The revelations that are abrogated are those revelations that were revealed before the Qur’an, for example the Torah, the Zaboor and the Injeel.
Here Allah (swt) says that He does not cause the previous revelations to be forgotten but He substitutes them with something better or similar, indicating that the Torah, the Zaboor and the Injeel were substituted by the Qur’an.
If we consider that the Arabic word ayat in the above verse refers to the verses of the Qur’an, and not previous revelations, then it indicates that none of the verses of the Qur’an are abrogated by Allah but substituted with something better or similar. This means that certain verses of the Qur’an, that were revealed earlier were substituted by verses that were revealed later. I agree with both the interpretations.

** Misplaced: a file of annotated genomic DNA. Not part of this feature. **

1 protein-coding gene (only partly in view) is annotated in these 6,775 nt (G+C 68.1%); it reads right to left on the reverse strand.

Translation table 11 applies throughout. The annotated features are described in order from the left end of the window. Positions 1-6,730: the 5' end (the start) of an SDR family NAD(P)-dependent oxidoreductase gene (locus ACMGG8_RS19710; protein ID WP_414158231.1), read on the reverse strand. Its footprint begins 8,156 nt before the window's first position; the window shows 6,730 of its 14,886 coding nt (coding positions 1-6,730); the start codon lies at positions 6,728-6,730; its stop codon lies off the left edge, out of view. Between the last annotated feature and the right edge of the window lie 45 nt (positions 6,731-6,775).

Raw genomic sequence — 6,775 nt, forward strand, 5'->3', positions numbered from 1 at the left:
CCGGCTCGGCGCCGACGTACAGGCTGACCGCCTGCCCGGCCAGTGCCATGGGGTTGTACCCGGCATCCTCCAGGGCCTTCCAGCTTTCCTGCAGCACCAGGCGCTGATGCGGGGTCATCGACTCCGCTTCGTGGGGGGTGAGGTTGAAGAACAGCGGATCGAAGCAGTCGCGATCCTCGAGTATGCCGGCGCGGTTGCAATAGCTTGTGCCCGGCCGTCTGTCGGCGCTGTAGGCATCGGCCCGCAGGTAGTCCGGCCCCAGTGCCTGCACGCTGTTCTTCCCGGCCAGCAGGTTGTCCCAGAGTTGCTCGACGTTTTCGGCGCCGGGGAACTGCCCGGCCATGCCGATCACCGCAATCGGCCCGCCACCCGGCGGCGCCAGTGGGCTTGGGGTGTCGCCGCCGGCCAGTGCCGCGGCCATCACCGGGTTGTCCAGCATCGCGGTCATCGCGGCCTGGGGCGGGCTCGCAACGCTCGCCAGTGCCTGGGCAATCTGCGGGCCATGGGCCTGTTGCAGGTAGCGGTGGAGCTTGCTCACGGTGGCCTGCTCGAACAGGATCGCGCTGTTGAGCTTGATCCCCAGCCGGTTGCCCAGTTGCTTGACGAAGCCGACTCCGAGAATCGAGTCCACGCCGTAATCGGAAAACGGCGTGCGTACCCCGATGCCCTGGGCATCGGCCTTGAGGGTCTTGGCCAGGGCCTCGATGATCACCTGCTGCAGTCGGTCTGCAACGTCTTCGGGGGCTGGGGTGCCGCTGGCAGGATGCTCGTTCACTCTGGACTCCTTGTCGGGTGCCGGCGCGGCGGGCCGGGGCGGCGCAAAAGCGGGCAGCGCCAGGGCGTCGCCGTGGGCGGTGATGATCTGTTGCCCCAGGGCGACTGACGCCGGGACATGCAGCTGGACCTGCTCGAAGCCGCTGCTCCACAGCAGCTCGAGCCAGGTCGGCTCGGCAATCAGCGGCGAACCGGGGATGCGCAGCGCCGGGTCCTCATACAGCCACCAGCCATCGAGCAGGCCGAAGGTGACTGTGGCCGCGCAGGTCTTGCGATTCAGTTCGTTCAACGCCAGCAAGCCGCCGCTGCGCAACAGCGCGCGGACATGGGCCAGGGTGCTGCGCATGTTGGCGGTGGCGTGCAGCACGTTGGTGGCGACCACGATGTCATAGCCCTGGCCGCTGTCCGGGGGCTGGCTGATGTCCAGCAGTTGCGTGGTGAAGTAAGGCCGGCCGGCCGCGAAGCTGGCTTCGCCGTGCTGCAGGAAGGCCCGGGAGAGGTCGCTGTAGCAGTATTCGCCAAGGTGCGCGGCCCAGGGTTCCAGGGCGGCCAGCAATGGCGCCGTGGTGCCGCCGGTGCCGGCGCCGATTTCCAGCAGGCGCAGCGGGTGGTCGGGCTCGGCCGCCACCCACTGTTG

In the English language, the Queen of England refers to herself as ‘We’ instead of ‘I’. This is known as the ‘royal plural’.
Rajiv Gandhi, the ex-Prime Minister of India used to say in Hindi "Hum dekhna chahte hain". "We want to see." ‘Hum’ means ‘We’ which is again a royal plural in Hindi.
Similarly in Arabic, when Allah refers to Himself in the Qur’an, He often uses Arabic word 'Nahnu' meaning ‘We’. It does not indicate plural of number but plural of respect.